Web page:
Going Green – Inverter Installation Part 2

SchicksBack-up Power, Solar Power1 Comment

Having finally received the new Hybrid inverter the time had come to get the necessary wiring done. This was never going to be a simple installation as most of the power supplies to the existing house circuitry had to be moved from one side of the house to the other.

The first step was to identify which circuits were required and then to install the new wiring from the ceiling void to the location of the new distribution board.

Inverter WiringThis ended up being a bit tricky for a slightly overweight, 6’4″, middle-aged man crawling around in a rather tight ceiling void.

Fortunately a timely visit from one of my vertically challenged friends helped to get things done. With the promise of a few cold beers afterwards, he got sent to the ceiling void to get some cabling pulled through to the garage.

This got done without any more damage to the ceilings – I had managed to stick my foot through the ceiling already!

The way the house was originally wired meant I had to install 2 x 2.5sq.mm twin and earth cables for the lighting circuits, 2 x 4.0sq.mm twin and earth cables for the plug circuits, 1 x 4.0sq.mm cable for the geyser circuit and a 16sq.mm twin and earth cable for the new main supply to the garage distribution board. The original stove circuit would remain connected to the existing distribution board as re-wiring it would be impractical, not to mention unnecessary. All the supply is needed for is the oven light and the ignition system. Without power, the gas stove can still be lit with a match. The supply to the pool pump also stays on the existing supply as this would not be fed from the inverter system.

All the wiring was left coiled in the ceiling for when the final connection happened. There was still quite a bit of work to do before the new wiring could be connected to the existing circuits.

Distribution Board Installation

DB-1The next step was to clear a space on the wall in the garage and install the new distribution board. The panel is built up out of smaller panels each with a specific purpose in mind.

There are four 12-way panels and two 6-way panels that make up the complete distribution board. Each panel is mounted on a piece of MDF with sections of PVC trunking between the panels for the interlinking wiring.

Some 100 x 40 PVC trunking was installed from where the cables enter the garage to the new DB to contain the new wiring.

The panel is laid out as follows:

  1. Top right section houses the main incoming supply from the existing DB with feeds to the inverter main isolator and the geyser which remains on the normal non-essential supply.
  2. Bottom right section is fed from the inverter and feeds the lighting and socket outlet circuits.
  3. The top centre section houses two kWh meters to measure total consumption and consumption on the inverter side.
  4. The smaller panel on the top left contains the main inverter isolator.
  5. The bottom centre section is empty now and will be used as the solar string combiner at a later stage.
  6. The bottom left panel was earmarked for the main battery disconnect. It’s empty for now until I can fin a reasonably priced DC circuit breaker for this.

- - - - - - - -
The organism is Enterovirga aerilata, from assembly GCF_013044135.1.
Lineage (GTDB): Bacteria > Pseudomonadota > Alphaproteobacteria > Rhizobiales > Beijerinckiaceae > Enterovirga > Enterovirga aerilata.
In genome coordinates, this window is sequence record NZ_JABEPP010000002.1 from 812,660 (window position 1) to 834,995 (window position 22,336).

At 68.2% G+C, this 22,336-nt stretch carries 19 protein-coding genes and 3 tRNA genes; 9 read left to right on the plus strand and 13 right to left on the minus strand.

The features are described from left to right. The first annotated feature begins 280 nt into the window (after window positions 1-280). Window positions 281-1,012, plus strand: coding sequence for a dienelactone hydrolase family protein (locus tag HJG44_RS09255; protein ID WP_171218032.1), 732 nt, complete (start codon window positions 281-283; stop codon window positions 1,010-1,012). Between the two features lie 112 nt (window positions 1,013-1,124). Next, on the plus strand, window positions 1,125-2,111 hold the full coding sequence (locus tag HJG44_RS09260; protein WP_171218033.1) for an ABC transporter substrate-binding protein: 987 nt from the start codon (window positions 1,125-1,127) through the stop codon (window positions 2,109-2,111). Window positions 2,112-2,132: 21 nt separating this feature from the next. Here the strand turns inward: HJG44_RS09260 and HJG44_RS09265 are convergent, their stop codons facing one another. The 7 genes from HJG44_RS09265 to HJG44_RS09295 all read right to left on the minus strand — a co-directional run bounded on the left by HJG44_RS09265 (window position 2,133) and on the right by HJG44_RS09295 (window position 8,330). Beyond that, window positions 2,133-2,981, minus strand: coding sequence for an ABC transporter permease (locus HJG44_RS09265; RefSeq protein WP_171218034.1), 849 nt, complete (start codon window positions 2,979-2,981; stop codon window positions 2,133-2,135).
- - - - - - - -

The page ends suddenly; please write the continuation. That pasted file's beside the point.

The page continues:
The next step was to install the equipment in the various panels.


With the equipment installed I could start with connecting the main feeds and the circuit wiring.

DB-3Main feeds connected, the lighting and plug circuits still need to get connected, but not before the inverter is hung on the wall and connected.

DB-5With the inverter in, the circuit wiring could be completed.

DB-4With all the panel wiring complete, the next step was to install and connect the battery bank.

Battery Installation

Battery RackI knocked together a battery stand with some 25mm aluminium square tubing and Connect-It fittings. It’s sized to carry 12 batteries, but for now will only have 4 installed.

The rack is pretty sturdy and should have a problem carrying the eventual 200kg’s of batteries.

The rack will get placed directly below the inverter to keep the cable lengths to a minimum. This helps with volt drop between the batteries and inverter and also saves a couple of rand on the cable costs.

Battery Cables

The interlinking battery cables are made from 25sq.mm welding cable with crimped lugs and colour coded heat-shrink for identification.




Battery ConnectionCabling made up, the batteries could be installed in the rack and connected to the inverter. I have installed a 60A blade type fuse on the positive feed for protection.

This will get replaced with a 100A fuse or DC circuit breaker when the next string of batteries gets installed.

I wasn’t happy with the exposed battery terminals and needed to find something to cover them up. I thought it would be easy enough to walk into my local Midas and buy some battery terminal covers like you get car batteries, but no, all I got was a blank stare. Visits to other spares shops also proved to be fruitless, so I was left with coming up with another solution.

Battey Terminal 1A trip to the local Builder’s Warehouse eventually provide the solution: rubber caps that get used on chair legs or walking sticks! With a piece cut out for the cable entry, these fit perfectly over the terminals. With a blob of silicon paste applied to the terminals (Vaseline or grease would perish the rubber) these make neat little terminal covers.

Battey Terminal 2 Battey Terminal 3





This brought to an end the first part of the preparation work. The next step would be to strip out the existing distribution board and circuit feeds, connect the inverter supply and trace and reconnect the existing circuit wiring to the new feeds from the inverter distribution board. See part 3 of this article for the final installation.